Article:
Come on boys and ghouls! It's time to hop on Route 666 for a spooktacular Paranormal Road Trip.
This week's stop is Fairy, Texas and our special guide is Margo Bond Collins. Margo is the author of the Fairy, Texas young adult paranormal series.
Margo's Top 5 Spooky Places in Fairy, Texas
In my novel Fairy, Texas, the town is a small, but thriving, community—there's a high school, a downtown, a few restaurants, even a Sonic drive-in. In reality, Fairy, Texas was never as big as the town in the book, and is now a something of ghost town (appropriately enough for this feature!). But the fictional version of Fairy is based on several of the nearby towns in North Central Texas, where I grew up, and there's no lack of spooky to be found. So the following list includes the spooky places in and around Fairy, Texas—and the towns that inspired the novel.
1. Fairy, Texas
Originally called "Gap," but later re-named after the local schoolteacher, Fairy Fort Phelps (sometimes listed as Felps), who grew to be only 2'7". There is little left in Fairy other than a few buildings and the cemetery.
2. McDow's Hole
McDow's Hole, a small, natural reservoir, was a logical place to settle. Near modern-day Dublin, Texas, this watering hole was also the site of a nineteenth-century mystery. In the 1860s, Charlie and Jenny Papworth moved to the area with their young son Temple, and soon had a second soon. Not long after their second son was born, Charlie received word that his parents had died and that he had inherited their furniture and would have to travel 200 miles to pick it up (the nearest train station at the time). When he left, he asked his wife to spend the nights with one of two neighboring families.
But one night Jenny never arrived at either home. The next day, the neighbors found no sign of Jenny or her infant, but there was blood on the floor of her cabin—and her five-year-old son Temple was discovered cowering under the bed. Jenny and the baby were never found.
Ever since, there have been tales of Jenny and the baby haunting the area, showing up in the cabin itself and floating above the water of McDow's Hole itself. And despite the fact that the land is now closed to trespassers, people still make the trek out to wait to see Jenny Papworth and her baby late at night.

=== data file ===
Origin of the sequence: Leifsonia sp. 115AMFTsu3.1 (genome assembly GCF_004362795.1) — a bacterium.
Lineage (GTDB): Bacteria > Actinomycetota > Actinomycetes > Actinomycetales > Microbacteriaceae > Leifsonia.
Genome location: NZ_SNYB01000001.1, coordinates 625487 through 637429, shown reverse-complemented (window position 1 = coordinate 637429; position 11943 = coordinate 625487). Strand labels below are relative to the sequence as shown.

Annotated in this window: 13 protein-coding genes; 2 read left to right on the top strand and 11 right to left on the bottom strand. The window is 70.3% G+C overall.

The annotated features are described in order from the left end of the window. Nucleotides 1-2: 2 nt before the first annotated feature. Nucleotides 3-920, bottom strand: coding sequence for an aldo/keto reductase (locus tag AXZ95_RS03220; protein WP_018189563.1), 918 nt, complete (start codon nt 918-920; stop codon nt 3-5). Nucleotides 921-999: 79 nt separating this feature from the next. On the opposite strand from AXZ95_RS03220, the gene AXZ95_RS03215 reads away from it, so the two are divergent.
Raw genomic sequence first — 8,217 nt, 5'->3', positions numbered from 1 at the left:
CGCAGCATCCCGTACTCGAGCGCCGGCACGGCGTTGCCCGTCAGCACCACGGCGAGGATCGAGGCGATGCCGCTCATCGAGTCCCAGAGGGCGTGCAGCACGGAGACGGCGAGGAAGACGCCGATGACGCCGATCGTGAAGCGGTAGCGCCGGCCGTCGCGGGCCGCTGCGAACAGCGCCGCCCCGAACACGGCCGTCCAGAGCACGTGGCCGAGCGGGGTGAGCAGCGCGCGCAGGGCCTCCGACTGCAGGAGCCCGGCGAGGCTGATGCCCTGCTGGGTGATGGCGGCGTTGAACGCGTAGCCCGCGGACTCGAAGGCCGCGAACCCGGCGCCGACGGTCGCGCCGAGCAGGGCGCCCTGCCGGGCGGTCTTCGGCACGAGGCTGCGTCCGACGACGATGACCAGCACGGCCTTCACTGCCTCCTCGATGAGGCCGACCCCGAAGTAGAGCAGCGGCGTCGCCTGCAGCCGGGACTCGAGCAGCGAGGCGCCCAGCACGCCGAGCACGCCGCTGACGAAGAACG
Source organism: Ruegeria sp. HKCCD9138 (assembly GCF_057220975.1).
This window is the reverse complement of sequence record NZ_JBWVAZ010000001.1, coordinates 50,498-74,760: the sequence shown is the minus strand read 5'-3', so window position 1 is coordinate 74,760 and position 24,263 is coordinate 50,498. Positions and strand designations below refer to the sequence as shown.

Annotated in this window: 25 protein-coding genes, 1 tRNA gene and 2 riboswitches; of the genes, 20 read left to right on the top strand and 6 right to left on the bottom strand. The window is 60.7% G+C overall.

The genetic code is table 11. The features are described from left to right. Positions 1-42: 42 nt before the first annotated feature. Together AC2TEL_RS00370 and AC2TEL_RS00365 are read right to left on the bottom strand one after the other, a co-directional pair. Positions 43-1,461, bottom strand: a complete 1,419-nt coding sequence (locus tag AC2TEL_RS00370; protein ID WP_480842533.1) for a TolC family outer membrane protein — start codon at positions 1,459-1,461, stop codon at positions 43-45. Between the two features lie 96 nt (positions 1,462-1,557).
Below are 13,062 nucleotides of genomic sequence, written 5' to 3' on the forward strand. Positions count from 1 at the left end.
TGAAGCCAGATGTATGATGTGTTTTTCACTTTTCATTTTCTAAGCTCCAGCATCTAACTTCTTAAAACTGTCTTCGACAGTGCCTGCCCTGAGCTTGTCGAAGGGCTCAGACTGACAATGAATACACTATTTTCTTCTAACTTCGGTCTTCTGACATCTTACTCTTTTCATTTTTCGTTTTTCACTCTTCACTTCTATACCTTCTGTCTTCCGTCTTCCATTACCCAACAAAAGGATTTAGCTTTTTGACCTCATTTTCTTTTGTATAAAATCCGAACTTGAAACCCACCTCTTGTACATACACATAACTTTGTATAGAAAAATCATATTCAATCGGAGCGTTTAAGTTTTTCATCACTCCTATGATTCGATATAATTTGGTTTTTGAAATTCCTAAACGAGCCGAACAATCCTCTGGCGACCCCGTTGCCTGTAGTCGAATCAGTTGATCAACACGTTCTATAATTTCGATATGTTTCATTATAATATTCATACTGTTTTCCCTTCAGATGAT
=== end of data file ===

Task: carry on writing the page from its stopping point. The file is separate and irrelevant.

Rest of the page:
3. Hico, Texas
In 1879, two men broke into the home of Hico resident Ike Malone and threatened to kill him. The townspeople sent out riders to catch the men, and they were temporarily imprisoned in a shed belonging to the Malone family. But late at night, a mob of roughly seventy-five men arrived, and the robbers were shot to death. By 1882, the reports of ghostly sights and sounds from the shed were common enough that the local paper printed a story about them. The shed is long gone, but many of the buildings in this Texas town boast ghost sightings.
4. Granbury, Texas Opera House
The Granbury Opera House was constructed in 1886, and performances began in 1891, often consisting of traveling shows. Plays are still performed in the Opera House, and various people associated with shows have reported hearing footsteps pacing the balcony and seeing a man in a white shirt, dark pants, and tall boots.
Perhaps most interesting is the local rumor that John Wilkes Booth was not, in fact, killed after the assassination of Abraham Lincoln, but instead escaped to Granbury to live under the pseudonym John St. Helen with his cousin (a woman whose maiden name was, in fact, Booth), where he performed bit roles at the Opera House, served drinks at a bar next door, and drank alcohol only once a year—on the anniversary of Lincoln's death, when St. John would get blindingly drunk and quote Shakespeare.
5. Stephenville, Texas UFO Sightings
The latest batch of UFO sightings—centered in Stephenville, Texas, but occurring across this particular stretch of Texas—occurred in 2008 and 2009. Strange lights moving through the sky were reported by dozens of eyewitnesses and have not been explained. These sightings bear a resemblance to those discussed in an 1891 newspaper article from Dublin, Texas. (All I know for sure is that I spent my entire childhood watching for UFOs from my home in Stephenville—and they didn't appear until I had moved away!
Thank you Margo for giving us such a haunting tour of Fairy!
To learn more about Margo Bond Collins and her books, please visit her website. You can add her Fairy, Texas series here on Goodreads.
What did you think of Margo's picks for spooky places?
Last week on Paranormal Road Trip we visited Kingsholme, Faerie with C.T. Adams. Next week we'll be traveling to Sonoma County, California with Sharon Hamilton.
Join us for another spine-tingling Paranormal Road Trip...
if you dare!
if you dare!